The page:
Latest update: July 31st, 2012
The most poignant moment came at the end of a clip on the successful extraction of a Haitian buried for nine days beneath a collapsed building. After burrowing, cutting and chiseling, the Israelis found him and began the arduous task of hauling a possibly injured man through a narrow passageway they had freed up.
The crowd outside cheered “We love Israel” as they brought the man out to light he had not believed he would see again. His eyes strained against the light as he opened his eyes. The very first thing he saw was the face of the doctor peering down at him, probing his face for broken bones. The doctor was an Ethiopian Jew, sent half way around the world by “apartheid” Israel.
When the SAR work was completed, his men didn’t simply wait out the time until departure. They spent their last days providing needed services for the Haitians, like building latrines and water tanks. Liron showed one such tank, decorated by the Haitians after they had constructed it. Its entire height had been painted in the form of two flags, side by side – one of the U.S., the other of Israel.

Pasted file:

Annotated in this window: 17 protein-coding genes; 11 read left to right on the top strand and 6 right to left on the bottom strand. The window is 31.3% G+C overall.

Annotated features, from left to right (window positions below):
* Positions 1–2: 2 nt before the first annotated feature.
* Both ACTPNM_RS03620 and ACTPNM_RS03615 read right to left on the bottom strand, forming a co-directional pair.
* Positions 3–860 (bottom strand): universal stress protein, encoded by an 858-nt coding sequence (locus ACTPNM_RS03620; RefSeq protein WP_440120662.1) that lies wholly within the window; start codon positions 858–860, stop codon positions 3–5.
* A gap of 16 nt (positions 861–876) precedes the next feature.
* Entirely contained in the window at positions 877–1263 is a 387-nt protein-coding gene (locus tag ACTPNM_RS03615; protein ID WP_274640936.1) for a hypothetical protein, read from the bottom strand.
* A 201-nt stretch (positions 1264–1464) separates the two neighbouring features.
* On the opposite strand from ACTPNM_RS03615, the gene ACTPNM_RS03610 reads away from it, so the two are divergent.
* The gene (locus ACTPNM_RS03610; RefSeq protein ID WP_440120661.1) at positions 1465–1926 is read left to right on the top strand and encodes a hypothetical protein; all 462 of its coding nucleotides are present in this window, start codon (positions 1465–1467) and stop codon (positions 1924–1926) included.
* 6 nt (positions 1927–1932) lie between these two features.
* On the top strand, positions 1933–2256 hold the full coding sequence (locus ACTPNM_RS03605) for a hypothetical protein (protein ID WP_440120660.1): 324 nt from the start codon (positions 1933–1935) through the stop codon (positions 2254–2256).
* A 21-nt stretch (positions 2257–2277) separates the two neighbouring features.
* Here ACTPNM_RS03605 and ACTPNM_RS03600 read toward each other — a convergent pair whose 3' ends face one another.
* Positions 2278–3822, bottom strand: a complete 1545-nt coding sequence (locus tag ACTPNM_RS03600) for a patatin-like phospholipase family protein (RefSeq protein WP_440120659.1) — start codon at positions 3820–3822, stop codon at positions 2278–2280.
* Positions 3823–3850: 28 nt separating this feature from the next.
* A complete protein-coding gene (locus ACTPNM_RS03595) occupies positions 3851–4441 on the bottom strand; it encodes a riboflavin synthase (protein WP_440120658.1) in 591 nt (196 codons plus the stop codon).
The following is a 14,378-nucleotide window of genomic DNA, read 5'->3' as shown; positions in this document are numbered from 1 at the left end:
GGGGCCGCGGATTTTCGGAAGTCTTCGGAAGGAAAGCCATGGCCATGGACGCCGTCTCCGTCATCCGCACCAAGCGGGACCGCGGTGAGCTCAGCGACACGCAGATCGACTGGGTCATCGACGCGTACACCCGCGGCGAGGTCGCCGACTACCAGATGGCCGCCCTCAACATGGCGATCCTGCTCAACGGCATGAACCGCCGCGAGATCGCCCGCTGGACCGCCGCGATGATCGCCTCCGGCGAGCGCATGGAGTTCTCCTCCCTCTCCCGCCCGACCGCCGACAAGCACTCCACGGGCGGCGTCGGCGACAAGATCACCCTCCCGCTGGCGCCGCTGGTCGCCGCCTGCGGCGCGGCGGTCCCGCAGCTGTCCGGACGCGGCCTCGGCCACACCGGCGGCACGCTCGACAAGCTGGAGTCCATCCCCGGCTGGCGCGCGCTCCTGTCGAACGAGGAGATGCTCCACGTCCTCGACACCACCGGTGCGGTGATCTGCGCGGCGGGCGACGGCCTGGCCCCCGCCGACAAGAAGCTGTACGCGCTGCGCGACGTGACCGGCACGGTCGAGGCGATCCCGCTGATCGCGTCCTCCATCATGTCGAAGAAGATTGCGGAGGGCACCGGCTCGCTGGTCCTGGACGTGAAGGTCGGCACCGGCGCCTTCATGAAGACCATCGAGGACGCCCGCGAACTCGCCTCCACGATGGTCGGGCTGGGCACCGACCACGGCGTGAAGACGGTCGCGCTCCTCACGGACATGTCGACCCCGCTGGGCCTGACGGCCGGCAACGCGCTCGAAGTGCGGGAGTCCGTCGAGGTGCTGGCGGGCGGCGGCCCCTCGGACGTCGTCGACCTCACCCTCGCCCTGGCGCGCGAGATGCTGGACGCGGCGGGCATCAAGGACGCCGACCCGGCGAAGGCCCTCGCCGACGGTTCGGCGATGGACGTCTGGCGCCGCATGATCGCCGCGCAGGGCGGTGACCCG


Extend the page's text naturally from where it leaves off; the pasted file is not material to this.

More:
Liron left the audience with a glimpse into the Jewish soul common to all the team’s participants: religious and secular, Sephardi and Ashkenazi, male and female, young and old. It was moving for the non-Jews to behold. It was moving for me. It was hasbara at its best – without even trying.
Rabbi Yitzchok Adlerstein is director of Interfaith Affairs of the Simon Wiesenthal Center in Los Angeles and the Sydney M Irmas adjunct chair, Jewish Law and Ethics, Loyola Law School.Rabbi Yitzchok Adlerstein
About the Author: Rabbi Yitzchok Adlerstein is director of Interfaith Affairs of the Simon Wiesenthal Center in Los Angeles and the Sydney M Irmas adjunct chair, Jewish Law and Ethics, Loyola Law School.
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